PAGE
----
Half of charity workers are expecting to be able to return to the office under flexible arrangements or for three days or less a week when lockdown restrictions ease.
Charity workers currently remote working were asked what arrangements they were expecting when they return to the office, as Covid-19 lockdown restrictions loosen this month.
Of those surveyed 17% said they expected to be allowed to return under flexible arrangements, which include blending remote with office-based working as well as being offered flexible hours.
A further 19% expect to work three days a week in an office, while 12% expect to be in the office two days a week and 2% expect to only be in the office for one day a week.
The survey also found that only a quarter (25%) of charity workers expect to return to office based work five days a week, while 13% expect to work in an office for four days a week.
The figures have been revealed in the latest quarterly donor research report from fundraising platform Enthuse.
It warns that workers' expectations around flexible working is “an important consideration for charities thinking about how to re-engage with workplace fundraising”.
It warns that it could be “harder to coordinate campaigns and appeals or launch on a particular day” as “there will be a lot less people in the office every day to take part in activities”.
Enthuse founder and chief executive Chester Mohay-Sinclare adds that remote working means that future employee fundraising campaigns will need to have physical and digital elements.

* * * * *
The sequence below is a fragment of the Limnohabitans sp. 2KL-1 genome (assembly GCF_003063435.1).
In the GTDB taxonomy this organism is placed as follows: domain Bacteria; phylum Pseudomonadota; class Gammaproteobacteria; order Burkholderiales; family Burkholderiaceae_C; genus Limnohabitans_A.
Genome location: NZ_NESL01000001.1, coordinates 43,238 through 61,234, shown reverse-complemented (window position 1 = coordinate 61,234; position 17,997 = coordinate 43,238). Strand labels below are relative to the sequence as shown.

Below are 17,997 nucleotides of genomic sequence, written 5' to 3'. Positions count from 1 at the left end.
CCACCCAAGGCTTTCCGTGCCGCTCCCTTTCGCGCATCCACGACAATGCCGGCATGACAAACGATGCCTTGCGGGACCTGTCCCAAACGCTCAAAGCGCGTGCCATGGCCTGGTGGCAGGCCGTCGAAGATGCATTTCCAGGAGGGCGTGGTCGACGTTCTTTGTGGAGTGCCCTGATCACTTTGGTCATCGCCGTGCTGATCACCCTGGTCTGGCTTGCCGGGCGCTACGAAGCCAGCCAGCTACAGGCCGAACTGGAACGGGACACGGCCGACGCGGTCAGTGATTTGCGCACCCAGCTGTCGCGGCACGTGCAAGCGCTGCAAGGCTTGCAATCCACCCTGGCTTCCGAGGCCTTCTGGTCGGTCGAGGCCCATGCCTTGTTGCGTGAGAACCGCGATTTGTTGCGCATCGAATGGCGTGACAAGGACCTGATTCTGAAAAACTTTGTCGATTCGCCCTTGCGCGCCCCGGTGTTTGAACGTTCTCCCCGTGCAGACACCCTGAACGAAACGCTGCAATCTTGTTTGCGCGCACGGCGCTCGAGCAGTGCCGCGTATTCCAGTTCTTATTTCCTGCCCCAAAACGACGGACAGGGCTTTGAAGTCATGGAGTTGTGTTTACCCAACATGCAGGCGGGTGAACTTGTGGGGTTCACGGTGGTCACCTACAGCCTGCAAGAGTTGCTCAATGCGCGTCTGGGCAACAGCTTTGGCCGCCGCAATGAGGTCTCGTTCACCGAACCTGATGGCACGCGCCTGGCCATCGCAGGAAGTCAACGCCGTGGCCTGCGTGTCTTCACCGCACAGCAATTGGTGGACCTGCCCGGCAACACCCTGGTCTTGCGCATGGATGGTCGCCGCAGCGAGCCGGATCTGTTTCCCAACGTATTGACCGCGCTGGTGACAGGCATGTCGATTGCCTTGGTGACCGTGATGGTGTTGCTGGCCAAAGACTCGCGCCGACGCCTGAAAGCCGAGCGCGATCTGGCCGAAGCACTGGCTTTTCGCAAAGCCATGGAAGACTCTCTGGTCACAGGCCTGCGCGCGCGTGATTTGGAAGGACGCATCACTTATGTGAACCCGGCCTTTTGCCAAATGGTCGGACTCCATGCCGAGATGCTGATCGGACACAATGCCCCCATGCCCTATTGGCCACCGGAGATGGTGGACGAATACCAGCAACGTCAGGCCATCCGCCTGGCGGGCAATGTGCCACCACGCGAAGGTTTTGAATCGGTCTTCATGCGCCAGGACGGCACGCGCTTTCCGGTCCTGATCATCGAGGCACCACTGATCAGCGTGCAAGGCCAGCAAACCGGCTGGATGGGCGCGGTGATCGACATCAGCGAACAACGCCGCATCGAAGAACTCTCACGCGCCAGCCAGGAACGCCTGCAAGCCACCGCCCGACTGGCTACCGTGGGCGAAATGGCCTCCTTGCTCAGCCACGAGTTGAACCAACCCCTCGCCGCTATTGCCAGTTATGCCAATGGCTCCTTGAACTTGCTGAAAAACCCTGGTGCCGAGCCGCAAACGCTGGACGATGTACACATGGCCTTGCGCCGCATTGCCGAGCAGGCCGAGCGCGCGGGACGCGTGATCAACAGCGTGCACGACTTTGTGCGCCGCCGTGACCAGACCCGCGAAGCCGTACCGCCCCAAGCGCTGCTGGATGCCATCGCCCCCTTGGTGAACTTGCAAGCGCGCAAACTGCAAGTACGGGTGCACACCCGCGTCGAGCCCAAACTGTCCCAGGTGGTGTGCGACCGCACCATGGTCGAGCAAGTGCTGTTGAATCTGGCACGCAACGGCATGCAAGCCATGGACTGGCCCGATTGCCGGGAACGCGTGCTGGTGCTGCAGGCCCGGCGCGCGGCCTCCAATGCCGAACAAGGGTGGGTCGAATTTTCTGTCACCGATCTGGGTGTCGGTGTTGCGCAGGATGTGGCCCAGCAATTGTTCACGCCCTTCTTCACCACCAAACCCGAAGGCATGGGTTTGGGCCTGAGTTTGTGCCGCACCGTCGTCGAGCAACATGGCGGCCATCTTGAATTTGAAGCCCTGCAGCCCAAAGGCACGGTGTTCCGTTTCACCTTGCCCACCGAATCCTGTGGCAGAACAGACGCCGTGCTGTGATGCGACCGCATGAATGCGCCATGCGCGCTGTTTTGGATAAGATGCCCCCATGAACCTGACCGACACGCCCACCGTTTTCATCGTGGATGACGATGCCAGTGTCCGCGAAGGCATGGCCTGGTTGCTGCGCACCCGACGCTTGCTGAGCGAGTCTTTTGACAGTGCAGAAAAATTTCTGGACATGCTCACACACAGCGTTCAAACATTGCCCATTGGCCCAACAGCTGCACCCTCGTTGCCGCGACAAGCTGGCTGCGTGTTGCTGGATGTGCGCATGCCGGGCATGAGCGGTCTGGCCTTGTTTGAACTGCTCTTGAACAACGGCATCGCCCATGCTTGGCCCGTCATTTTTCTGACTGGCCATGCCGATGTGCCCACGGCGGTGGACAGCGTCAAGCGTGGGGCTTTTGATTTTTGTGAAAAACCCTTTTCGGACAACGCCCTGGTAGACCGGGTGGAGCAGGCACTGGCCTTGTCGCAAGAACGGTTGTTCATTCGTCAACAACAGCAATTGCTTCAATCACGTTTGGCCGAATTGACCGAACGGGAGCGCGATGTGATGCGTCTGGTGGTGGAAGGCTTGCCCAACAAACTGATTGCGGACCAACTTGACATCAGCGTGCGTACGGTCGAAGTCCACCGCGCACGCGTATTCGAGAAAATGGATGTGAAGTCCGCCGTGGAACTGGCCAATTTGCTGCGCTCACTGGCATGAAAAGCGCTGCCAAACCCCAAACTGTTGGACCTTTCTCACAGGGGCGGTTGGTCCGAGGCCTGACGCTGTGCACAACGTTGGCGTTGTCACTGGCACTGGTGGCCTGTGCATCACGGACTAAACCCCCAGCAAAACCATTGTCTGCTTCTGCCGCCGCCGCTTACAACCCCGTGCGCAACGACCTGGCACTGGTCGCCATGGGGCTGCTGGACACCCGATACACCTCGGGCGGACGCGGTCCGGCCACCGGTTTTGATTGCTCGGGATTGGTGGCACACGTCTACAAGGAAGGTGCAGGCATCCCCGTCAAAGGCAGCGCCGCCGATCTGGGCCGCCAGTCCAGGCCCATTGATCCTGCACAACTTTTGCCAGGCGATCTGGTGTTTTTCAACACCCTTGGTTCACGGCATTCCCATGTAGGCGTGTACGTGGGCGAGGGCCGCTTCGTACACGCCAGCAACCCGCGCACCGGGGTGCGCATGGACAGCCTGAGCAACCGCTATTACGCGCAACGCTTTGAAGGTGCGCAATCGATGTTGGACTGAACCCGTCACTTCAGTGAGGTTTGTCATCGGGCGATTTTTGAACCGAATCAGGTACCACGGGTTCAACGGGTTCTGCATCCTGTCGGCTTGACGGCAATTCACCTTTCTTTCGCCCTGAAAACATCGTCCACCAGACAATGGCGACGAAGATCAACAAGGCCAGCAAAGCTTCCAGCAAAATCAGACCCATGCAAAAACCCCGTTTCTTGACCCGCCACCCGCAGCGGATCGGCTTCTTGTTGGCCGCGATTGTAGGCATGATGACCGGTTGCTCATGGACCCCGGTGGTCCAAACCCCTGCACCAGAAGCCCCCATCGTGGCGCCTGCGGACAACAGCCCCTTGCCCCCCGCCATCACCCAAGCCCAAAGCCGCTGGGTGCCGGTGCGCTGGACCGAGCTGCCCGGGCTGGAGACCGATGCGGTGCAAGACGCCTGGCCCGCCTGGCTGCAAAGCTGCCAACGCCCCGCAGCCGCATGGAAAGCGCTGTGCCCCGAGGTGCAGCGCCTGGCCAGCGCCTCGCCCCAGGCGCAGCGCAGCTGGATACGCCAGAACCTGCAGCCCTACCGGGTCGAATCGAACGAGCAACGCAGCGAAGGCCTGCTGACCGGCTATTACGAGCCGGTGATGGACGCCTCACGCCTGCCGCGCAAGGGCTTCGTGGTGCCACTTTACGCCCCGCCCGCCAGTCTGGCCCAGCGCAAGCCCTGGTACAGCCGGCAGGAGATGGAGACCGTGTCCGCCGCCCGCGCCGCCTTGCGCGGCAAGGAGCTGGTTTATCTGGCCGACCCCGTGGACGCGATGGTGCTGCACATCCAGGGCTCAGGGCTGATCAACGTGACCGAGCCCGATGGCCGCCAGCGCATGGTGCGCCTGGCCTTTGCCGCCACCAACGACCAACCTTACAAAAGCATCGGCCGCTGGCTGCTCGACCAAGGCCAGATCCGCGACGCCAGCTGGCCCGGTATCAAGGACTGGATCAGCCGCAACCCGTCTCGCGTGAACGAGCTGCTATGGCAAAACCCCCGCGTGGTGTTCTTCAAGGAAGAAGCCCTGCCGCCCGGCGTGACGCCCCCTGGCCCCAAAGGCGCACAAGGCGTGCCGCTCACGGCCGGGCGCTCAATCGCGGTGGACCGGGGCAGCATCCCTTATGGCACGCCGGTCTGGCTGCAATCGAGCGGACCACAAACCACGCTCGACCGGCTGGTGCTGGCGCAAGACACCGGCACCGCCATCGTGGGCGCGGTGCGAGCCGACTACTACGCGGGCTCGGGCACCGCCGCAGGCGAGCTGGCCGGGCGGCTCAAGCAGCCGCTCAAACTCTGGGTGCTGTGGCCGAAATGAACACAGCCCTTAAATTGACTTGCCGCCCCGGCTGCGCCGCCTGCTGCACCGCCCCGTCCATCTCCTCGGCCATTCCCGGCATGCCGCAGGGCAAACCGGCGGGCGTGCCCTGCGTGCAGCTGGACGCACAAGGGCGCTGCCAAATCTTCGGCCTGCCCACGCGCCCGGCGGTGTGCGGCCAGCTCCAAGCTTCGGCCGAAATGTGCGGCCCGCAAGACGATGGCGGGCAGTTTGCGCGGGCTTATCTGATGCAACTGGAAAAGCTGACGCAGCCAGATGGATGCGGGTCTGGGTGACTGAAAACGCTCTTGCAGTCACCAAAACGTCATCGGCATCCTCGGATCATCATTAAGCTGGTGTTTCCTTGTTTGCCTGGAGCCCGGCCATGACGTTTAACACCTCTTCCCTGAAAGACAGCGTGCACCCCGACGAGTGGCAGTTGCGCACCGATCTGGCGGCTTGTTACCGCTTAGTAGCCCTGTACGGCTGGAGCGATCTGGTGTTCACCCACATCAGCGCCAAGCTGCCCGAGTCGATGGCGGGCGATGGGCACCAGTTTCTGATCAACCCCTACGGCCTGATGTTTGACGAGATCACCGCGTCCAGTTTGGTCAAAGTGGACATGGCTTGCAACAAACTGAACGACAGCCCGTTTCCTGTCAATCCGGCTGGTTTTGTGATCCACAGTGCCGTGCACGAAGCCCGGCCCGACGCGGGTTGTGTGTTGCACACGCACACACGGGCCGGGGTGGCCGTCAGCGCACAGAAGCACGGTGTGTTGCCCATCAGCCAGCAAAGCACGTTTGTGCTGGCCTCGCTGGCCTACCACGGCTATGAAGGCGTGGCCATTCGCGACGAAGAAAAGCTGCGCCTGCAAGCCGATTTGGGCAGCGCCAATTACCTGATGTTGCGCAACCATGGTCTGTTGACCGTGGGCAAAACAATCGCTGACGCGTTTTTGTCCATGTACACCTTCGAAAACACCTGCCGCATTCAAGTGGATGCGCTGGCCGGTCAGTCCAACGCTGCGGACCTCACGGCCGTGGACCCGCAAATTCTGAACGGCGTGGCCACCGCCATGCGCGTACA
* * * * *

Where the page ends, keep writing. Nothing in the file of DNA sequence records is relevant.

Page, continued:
“This (remote working) will make huge differences to how people run their organisations to ensure they are inclusive for those working from home, as well as those at desks in an office.
“It also means that everyone who works with businesses will need to consider how they manage employee fundraising physically and virtually. Most of us have had some practice at this over the last year, but it’s going to be essential for future campaigns and appeals to have an engaging virtual element.”
This week’s the 2021Charity Digital Skills Report, compiled by Zoe Amar Digital and Skills Platform, warned that 31% of charity workers are facing burnout “from the demands of intense remote working”.
It also found that 38% of charities have found remote working “challenging”.
Importance of younger donors
Enthuse's latest quarterly report also found that the number of people who donated to charities has remained steady at 69% since October 2020.
“Despite all the challenges the public have been faced with over that period - they have understood the important work charities are doing and kept on giving,” says Enthuse’s report.
It adds that under 40s have been the most generous over the last quarter, with 81% giving, compared to 62% of over 40s.
☀️The Donor Pulse Summer 2021 report is now live!— Enthuse (@enthuseco) July 13, 2021
The research looks into the impact of Covid-19 on workplace fundraising, the digital divide for donations and the generous giving of the under 40s.
Get your hands on the full report here: https://t.co/pLfzLjgrED#CharitySector pic.twitter.com/DsFWKiGhoO
The report says: "As well as being far more likely to give, under 40s also spread their giving amongst more different causes than over 40s.
"Nearly half (48%) have donated to three or more causes in the last three months. This underlines the importance of charities building campaigns and approaches that are designed to appeal to younger donors and supporters."